However, do not fret about the Quaker Parrot’s initial price because taking care of it costs just as much as other types of parrots. Moreover, if you happen to take care of it properly, there is a good possibility that it will get to live for over 20 years. Two decades are more than enough for a bird that costs $300, especially if you factor in the happiness it can bring to an entire household.

Tips for maximizing their lifespan

  • Keep them away from rooms that have many mirrors or windows. Quaker Parrots cannot distinguish glass mirrors and windows from reality and will most likely fly straight into them.
  • A healthy Quaker Parrot is lively, active, curious, and has clean and smooth feathers. If yours do not show any of those signs, you might need to worry about its overall health.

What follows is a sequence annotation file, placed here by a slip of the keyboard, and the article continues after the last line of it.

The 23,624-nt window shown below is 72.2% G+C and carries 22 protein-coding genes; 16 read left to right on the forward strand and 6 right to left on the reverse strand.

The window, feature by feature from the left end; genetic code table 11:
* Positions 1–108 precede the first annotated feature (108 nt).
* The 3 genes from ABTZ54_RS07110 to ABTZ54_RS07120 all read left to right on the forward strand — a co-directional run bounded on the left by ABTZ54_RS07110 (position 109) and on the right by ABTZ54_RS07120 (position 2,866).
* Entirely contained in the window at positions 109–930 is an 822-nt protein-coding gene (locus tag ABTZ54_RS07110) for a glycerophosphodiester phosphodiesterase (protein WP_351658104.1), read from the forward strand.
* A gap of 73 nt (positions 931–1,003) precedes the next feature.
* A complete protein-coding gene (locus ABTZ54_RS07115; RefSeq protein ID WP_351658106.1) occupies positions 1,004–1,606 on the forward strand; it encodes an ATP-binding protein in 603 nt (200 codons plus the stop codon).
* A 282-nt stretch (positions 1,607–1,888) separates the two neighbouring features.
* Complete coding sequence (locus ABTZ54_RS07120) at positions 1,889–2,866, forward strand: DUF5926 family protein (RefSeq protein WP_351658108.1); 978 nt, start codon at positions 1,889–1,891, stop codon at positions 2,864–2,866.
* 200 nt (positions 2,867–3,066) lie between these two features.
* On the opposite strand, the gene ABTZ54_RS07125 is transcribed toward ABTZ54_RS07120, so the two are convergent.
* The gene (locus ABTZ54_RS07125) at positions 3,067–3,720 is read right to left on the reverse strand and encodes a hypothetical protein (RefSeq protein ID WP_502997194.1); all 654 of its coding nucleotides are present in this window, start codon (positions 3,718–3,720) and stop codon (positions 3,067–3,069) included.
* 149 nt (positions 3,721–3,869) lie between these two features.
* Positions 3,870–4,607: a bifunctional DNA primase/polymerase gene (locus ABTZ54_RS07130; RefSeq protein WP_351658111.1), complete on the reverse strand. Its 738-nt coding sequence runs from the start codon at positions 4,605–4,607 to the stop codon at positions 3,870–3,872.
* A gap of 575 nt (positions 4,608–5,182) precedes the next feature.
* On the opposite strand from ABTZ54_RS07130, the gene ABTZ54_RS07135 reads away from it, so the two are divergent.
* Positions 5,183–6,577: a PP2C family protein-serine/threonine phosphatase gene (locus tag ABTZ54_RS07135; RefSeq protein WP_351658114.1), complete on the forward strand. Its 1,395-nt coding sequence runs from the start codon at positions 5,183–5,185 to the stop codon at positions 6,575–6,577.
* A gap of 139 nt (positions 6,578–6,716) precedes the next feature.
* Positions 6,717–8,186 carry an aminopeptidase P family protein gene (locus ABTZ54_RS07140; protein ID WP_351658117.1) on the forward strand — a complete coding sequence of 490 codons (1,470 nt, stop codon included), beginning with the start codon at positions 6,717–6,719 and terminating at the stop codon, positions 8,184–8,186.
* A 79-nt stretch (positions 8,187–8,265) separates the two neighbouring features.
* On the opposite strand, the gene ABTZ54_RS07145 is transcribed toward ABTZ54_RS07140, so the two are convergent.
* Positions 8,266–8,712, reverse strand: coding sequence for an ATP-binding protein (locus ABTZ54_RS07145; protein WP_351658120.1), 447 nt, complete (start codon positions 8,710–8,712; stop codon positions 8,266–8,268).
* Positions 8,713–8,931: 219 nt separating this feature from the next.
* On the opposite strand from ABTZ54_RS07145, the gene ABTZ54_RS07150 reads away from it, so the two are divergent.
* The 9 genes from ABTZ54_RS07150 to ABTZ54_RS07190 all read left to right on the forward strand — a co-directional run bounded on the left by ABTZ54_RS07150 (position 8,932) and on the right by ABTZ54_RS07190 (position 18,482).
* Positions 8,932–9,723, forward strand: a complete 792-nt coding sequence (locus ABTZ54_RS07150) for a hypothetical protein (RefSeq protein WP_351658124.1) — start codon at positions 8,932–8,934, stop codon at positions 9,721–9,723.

• Avoid feeding them the dangerous types of food.
  • Make sure that you keep them away from any kind of fumes whenever you are cooking, painting, or spraying something inside the house as Quaker Parrots have sensitive respiratory systems.
  • Always replace their water with a fresh batch because they are pretty active and are rather prone to defecating in their water bowl.
  • Supplement their diet with cuttlebone to give them the calcium they need to develop strong bones.
  • Avoid placing them in the same room as other household pets no matter how safe those pets might be.
  • Certain types of plants may be toxic or poisonous to your Quaker Parrot, even if they are safe for you and your other pets.

If you can, keep your Quaker Parrot’s wings clipped to minimize the risk of them flying into dangerous objects such as open and closed windows, mirrors, and ceiling fans.